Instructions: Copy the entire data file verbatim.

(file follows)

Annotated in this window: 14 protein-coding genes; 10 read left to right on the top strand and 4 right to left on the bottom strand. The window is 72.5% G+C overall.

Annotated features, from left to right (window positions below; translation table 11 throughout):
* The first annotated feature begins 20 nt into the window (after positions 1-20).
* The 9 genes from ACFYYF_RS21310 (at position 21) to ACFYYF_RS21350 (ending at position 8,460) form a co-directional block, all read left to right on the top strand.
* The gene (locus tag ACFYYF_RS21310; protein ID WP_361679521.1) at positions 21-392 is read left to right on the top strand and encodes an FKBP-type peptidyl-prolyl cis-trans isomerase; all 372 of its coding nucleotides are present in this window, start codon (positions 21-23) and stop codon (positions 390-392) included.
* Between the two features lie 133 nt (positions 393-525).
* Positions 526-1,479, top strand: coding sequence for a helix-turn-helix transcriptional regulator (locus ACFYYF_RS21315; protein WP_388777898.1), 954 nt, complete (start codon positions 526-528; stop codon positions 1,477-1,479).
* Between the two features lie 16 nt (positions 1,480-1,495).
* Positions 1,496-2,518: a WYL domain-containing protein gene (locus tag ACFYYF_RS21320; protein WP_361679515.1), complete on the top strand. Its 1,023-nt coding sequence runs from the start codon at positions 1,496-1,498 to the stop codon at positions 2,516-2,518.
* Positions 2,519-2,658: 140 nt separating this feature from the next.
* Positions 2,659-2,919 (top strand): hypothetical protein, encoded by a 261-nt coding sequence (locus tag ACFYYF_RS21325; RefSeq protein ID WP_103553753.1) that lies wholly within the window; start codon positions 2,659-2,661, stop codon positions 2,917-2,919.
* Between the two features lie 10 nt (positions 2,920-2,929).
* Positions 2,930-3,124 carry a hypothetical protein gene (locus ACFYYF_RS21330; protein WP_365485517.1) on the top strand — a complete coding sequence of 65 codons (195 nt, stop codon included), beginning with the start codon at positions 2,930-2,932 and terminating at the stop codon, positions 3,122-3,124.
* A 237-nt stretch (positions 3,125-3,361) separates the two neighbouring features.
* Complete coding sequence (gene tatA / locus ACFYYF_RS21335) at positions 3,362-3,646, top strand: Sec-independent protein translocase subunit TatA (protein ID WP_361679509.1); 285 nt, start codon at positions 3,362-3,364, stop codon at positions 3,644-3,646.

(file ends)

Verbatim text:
Annotated in this window: 14 protein-coding genes; 10 read left to right on the top strand and 4 right to left on the bottom strand. The window is 72.5% G+C overall.

Annotated features, from left to right (window positions below; translation table 11 throughout):
* The first annotated feature begins 20 nt into the window (after positions 1-20).
* The 9 genes from ACFYYF_RS21310 (at position 21) to ACFYYF_RS21350 (ending at position 8,460) form a co-directional block, all read left to right on the top strand.
* The gene (locus tag ACFYYF_RS21310; protein ID WP_361679521.1) at positions 21-392 is read left to right on the top strand and encodes an FKBP-type peptidyl-prolyl cis-trans isomerase; all 372 of its coding nucleotides are present in this window, start codon (positions 21-23) and stop codon (positions 390-392) included.
* Between the two features lie 133 nt (positions 393-525).
* Positions 526-1,479, top strand: coding sequence for a helix-turn-helix transcriptional regulator (locus ACFYYF_RS21315; protein WP_388777898.1), 954 nt, complete (start codon positions 526-528; stop codon positions 1,477-1,479).
* Between the two features lie 16 nt (positions 1,480-1,495).
* Positions 1,496-2,518: a WYL domain-containing protein gene (locus tag ACFYYF_RS21320; protein WP_361679515.1), complete on the top strand. Its 1,023-nt coding sequence runs from the start codon at positions 1,496-1,498 to the stop codon at positions 2,516-2,518.
* Positions 2,519-2,658: 140 nt separating this feature from the next.
* Positions 2,659-2,919 (top strand): hypothetical protein, encoded by a 261-nt coding sequence (locus tag ACFYYF_RS21325; RefSeq protein ID WP_103553753.1) that lies wholly within the window; start codon positions 2,659-2,661, stop codon positions 2,917-2,919.
* Between the two features lie 10 nt (positions 2,920-2,929).
* Positions 2,930-3,124 carry a hypothetical protein gene (locus ACFYYF_RS21330; protein WP_365485517.1) on the top strand — a complete coding sequence of 65 codons (195 nt, stop codon included), beginning with the start codon at positions 2,930-2,932 and terminating at the stop codon, positions 3,122-3,124.
* A 237-nt stretch (positions 3,125-3,361) separates the two neighbouring features.
* Complete coding sequence (gene tatA / locus ACFYYF_RS21335) at positions 3,362-3,646, top strand: Sec-independent protein translocase subunit TatA (protein ID WP_361679509.1); 285 nt, start codon at positions 3,362-3,364, stop codon at positions 3,644-3,646.